More tea, Grants Assessor?
by David Carnaffan
So, you’ve poured your heart and soul into a funding application. You’ve sent it. You’ve had a holding response and…you’ve waited, and in some cases, waited some more. Then, out of the blue you’re contacted. You’re informed that you have been shortlisted and the grants assessor wants to visit to find out more. You’re told that it’s still a competitive process and that you’ve done well to get this far. How do you go about making a good impression?
Before becoming a bid writing consultant, I was a grants manager for several different funders and worked on a freelance basis for others. I’ve completed assessment visits with several hundred organisations, some good, some less so. Having now spent some time working for delivery organisations, I have experienced and understand the nerves and fear brought about by these visits; the amount of time and work involved in the application and the importance of a positive outcome. I wanted to reflect on some of my assessment visits, and offer some advice on how to make the most of these visits, in the hope that it might help people to feel less nervous.

Make sure your visitors are comfortable. One thing to always ensure is that your grants officer has at least the comforts of the office. On one visit, my manager at the time accompanied me. After a long drive we were met at the project, shown around the building and then we sat down to an hour-long interview. On the car journey home, I was anticipating a debate about the pros and cons of the organisation (it had been OKish). Instead the conversation was abruptly brought to an end with:

“We’re not funding them. They didn’t even offer us a cup of tea.”

Perhaps there was no serious intent to the remark. Maybe it was presumptuous to expect a cup of tea, although it seems reasonable to offer any visitor a drink. Whether it realistically makes any difference is debatable. In most cases the assessor doesn’t have the final say, but they can influence through their assessment report. That report might be written immediately after the visit, a few days later, or in some cases up to a couple of weeks after the visit. At this point the assessor has their notes and their memory to rely on. You don’t want that memory to be clouded by negative thoughts. In this case, the application was assessed on its merits and went to the panel, where it wasn’t funded. Perhaps this would have been the case with or without a cup of tea, but who knows?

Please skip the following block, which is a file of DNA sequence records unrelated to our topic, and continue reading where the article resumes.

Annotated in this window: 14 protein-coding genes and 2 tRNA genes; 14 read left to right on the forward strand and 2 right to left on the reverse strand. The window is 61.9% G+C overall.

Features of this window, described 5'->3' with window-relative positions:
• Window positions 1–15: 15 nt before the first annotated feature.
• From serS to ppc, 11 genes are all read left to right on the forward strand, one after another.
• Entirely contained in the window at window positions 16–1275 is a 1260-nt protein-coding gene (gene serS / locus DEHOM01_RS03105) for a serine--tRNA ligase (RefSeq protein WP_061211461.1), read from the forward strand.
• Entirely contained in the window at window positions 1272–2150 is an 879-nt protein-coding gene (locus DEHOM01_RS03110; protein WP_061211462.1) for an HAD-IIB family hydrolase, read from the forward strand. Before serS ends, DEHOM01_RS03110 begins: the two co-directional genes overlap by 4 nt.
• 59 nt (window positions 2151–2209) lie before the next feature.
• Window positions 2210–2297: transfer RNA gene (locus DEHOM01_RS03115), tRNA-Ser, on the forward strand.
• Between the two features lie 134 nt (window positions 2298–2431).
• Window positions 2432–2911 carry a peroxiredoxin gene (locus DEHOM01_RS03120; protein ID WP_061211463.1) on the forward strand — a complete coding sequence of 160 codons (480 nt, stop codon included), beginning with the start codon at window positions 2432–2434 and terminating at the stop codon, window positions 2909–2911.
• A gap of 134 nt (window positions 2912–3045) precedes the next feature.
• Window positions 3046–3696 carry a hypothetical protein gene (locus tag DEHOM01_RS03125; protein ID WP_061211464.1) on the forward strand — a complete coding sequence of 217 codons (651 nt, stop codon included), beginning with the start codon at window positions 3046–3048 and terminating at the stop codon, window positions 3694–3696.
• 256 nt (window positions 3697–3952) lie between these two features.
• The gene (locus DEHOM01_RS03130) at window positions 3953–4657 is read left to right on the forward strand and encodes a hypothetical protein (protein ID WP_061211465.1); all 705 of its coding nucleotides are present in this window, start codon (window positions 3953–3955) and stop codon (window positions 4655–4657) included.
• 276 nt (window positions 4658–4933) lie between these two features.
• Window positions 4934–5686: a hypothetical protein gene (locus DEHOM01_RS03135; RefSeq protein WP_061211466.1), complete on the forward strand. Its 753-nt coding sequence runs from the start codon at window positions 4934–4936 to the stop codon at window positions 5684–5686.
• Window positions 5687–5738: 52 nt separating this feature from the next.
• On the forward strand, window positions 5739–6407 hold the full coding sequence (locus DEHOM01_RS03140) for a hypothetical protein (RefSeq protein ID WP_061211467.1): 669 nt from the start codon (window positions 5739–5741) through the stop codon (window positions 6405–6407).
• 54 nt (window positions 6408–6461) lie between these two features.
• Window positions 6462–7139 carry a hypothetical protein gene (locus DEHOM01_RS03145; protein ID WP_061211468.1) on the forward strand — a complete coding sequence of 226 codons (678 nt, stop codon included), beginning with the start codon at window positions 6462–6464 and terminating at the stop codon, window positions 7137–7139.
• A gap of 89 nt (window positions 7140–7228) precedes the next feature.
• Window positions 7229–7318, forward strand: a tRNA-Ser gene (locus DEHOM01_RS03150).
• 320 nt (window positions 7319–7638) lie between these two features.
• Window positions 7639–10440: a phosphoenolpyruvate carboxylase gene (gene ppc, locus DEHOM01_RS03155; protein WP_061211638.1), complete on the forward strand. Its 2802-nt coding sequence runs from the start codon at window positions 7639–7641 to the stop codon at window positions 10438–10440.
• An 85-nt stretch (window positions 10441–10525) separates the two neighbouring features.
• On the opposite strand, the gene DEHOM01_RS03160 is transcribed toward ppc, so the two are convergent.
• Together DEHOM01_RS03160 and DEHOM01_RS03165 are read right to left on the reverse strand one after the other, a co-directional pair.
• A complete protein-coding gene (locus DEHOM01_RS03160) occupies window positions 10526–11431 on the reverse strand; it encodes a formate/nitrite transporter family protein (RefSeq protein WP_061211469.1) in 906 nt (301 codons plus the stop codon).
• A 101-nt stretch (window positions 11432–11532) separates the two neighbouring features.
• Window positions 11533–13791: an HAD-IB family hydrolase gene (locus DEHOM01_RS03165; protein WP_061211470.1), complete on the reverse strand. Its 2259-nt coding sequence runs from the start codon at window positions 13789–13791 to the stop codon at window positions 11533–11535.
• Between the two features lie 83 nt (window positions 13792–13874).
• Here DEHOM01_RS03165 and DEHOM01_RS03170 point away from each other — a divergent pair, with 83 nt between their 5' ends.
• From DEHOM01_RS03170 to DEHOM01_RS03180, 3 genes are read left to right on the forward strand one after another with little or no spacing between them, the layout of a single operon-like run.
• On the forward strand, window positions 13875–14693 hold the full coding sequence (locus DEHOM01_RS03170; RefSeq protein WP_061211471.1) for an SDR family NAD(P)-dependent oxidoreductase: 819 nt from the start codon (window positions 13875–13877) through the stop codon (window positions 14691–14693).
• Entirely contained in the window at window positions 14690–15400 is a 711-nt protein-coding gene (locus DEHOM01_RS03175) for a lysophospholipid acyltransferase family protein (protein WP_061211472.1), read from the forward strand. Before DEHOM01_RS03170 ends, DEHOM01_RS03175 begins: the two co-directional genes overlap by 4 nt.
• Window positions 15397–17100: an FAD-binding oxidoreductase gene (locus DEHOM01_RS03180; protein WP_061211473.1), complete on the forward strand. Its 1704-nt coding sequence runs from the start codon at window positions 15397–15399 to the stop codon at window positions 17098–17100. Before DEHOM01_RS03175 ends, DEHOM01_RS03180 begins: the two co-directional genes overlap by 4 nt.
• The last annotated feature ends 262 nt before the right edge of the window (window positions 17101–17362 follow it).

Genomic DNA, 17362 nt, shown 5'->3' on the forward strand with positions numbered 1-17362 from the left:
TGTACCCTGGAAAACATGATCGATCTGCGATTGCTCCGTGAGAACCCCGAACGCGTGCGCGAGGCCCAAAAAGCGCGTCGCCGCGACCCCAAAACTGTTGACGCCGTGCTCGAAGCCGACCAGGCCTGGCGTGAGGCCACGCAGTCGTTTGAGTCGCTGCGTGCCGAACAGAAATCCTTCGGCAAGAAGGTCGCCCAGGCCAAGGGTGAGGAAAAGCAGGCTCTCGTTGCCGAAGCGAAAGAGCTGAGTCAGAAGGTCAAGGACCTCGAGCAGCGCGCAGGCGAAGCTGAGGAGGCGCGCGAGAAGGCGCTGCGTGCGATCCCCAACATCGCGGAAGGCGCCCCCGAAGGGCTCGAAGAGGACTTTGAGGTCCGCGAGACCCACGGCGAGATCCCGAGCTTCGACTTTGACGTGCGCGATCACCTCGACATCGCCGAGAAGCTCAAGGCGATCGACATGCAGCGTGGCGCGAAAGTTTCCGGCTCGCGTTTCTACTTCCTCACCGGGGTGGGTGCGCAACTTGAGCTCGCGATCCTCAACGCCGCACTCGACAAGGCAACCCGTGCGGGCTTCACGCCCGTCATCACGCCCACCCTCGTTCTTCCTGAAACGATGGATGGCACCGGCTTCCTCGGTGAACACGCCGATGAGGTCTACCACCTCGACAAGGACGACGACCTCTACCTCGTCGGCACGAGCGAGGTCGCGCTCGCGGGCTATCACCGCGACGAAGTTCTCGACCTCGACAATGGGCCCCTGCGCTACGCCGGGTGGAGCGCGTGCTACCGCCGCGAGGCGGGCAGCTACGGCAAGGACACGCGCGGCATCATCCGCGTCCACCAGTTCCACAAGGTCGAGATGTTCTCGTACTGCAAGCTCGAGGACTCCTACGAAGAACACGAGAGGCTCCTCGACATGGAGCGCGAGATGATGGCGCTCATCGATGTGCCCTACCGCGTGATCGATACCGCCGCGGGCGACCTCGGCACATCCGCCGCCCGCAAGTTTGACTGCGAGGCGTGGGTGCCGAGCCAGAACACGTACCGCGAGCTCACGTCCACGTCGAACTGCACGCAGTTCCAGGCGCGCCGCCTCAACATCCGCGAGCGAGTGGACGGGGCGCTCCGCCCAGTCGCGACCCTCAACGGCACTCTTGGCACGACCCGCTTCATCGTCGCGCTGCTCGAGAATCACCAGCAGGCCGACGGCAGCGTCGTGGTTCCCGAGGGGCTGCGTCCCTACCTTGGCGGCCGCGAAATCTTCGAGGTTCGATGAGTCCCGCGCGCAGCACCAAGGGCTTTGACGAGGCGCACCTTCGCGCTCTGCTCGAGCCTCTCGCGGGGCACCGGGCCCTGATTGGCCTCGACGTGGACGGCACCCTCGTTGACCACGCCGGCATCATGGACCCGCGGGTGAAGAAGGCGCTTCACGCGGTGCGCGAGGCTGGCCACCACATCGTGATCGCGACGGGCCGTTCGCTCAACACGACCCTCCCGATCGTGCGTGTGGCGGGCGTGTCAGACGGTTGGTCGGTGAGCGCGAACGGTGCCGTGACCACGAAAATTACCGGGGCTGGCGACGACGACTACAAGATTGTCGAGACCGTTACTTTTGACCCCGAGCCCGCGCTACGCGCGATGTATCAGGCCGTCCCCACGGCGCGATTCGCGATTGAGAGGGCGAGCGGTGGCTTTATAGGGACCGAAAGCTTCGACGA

Be Prepared. The assessor will in most cases have a set of questions pre-prepared. They will most likely have multiple appointments on the same day and will be looking to get answers to their questions as efficiently as possible to move on to their next appointment. They are likely to have given you a crib sheet in advance, suggesting what to prepare. Consider your responses in advance and think about who, if anyone to bring into the interview. I always asked for a maximum of two people in the interview.

It might be tempting to surround yourself with everyone connected to the organisation, in order to make a really strong impression. What you’re really doing is putting an additional layer between the assessor and what they need, i.e. the answers to their questions. On one occasion I was faced with the entire management committee. What followed were intensive debates, disagreements, confusing strategic discussion and neighbourly chat. Every question I asked was answered by several different people, with several different answers. I ended the meeting without getting to the end of my question set (as it was largely pointless anyway) and having seen how the management committee operated, there was no way I would recommend it for funding.

Make an authentic connection. OK. Not easy. It’s also probably not the most controversial thing I’m going to say here. If the assessor likes you, they are more likely to go away thinking positively about the organisation. But how do you make an authentic connection? Certainly, offering them a drink and being prepared helps. But authenticity is slightly harder. Be honest. Share the good, the bad and the ugly, but always make sure you address anything negative. Remember that it’s OK to feel nervous and feel free to share it. Sometimes the assessor can feel nervous too. It’s good, if possible, to attempt to make a connection in advance of the visit.

One of my favourite applicants/grant holders would ring me on about a fortnightly basis. Everyone in the office knew who it was as she would shout down the phone at me. She was always so keen to share everything that was going on. I knew the ins and outs, the good and the bad. I was engaged. I felt involved. My opinion was valued. As a result, assessment visits were easy. Interviews were conversational and I got answers to my questions very efficiently. I also vaguely remember a decent biscuit assortment, but that’s another matter!

With all three anecdotes, I think the important take-away is that the grants assessor is a person doing a job. Your actions can make that job easy for them, or impossible.

So how do you get the assessor to visit in the first place? Knowing what motivates them is one thing and preparing good quality funding applications is another. We are experts in this. Give us a call on 0191 261 7756 to discuss your needs further.

Comments are closed.